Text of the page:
- Portability of passwords: they can be carried over any medium without requiring extra accessories such as memory cards or similar memory transfer media. In the cartridge-based games, it's also possible to continue playing in different cartridges, without losing progress changing between them.
- Always work: while saved media is prone to corruption, passwords (as long as the media is kept safe) will always work. Some cartridges with built-in backup batteries manufactured in the golden age of 16-bit consoles (between 1990 and 1995) also have their batteries worn by now due to overuse, and more recently, users of Memory Cards could lose progress in a game if the card was physically damaged or had some kind of interference that corrupted data while operating.
- Resume anytime: in console games (until the hard drive-based Xbox appeared), there was a limited space that could be used to store games, which could become a problem, particularly in sports games: if a player wants to keep a list of final matches, he needs to acquire a new memory card for each handful of finals. With passwords, although no other statistics are saved, this problem does not exist.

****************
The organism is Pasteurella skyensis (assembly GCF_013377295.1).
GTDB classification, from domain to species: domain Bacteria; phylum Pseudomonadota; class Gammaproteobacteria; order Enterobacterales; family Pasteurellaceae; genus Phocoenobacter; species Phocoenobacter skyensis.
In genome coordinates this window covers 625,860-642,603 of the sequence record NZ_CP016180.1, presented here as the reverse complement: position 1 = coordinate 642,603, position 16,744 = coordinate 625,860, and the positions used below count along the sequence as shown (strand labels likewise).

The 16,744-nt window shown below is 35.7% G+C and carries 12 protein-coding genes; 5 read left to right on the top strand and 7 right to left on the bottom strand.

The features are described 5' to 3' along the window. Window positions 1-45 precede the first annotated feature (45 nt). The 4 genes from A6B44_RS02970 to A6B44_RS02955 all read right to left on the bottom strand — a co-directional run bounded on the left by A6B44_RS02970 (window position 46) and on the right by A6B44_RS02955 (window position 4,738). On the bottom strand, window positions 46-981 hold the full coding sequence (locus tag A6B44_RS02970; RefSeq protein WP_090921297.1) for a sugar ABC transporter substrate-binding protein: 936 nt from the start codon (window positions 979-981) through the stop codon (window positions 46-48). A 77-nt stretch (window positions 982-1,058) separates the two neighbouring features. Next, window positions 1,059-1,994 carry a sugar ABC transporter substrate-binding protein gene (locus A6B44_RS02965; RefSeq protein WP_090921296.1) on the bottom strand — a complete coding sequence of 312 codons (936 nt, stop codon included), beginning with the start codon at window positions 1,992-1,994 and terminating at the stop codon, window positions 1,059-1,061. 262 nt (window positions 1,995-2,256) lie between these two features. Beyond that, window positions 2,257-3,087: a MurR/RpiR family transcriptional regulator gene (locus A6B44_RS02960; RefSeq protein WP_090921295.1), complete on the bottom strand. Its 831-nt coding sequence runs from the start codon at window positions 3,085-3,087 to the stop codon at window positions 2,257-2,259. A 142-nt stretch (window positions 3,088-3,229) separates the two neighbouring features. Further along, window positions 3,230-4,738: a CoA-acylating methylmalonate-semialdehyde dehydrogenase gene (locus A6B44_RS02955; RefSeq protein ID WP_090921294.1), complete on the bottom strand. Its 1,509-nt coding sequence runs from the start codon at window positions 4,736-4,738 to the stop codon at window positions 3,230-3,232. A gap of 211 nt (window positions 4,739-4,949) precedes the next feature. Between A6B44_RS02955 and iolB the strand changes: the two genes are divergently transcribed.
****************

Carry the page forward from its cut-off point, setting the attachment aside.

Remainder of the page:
- Independent of version: While in some games installing a patch can render all previously saved games unusable, passwords will always work unless the algorithm behind the password generation is changed.
There are, however, several disadvantages:
- Separate media: the medium used by the player to store passwords acquired—usually a piece of paper, a corner or a blank page of the manual—if not kept properly, is susceptible to loss or damage: ink can fade away, pages can be lost, etc.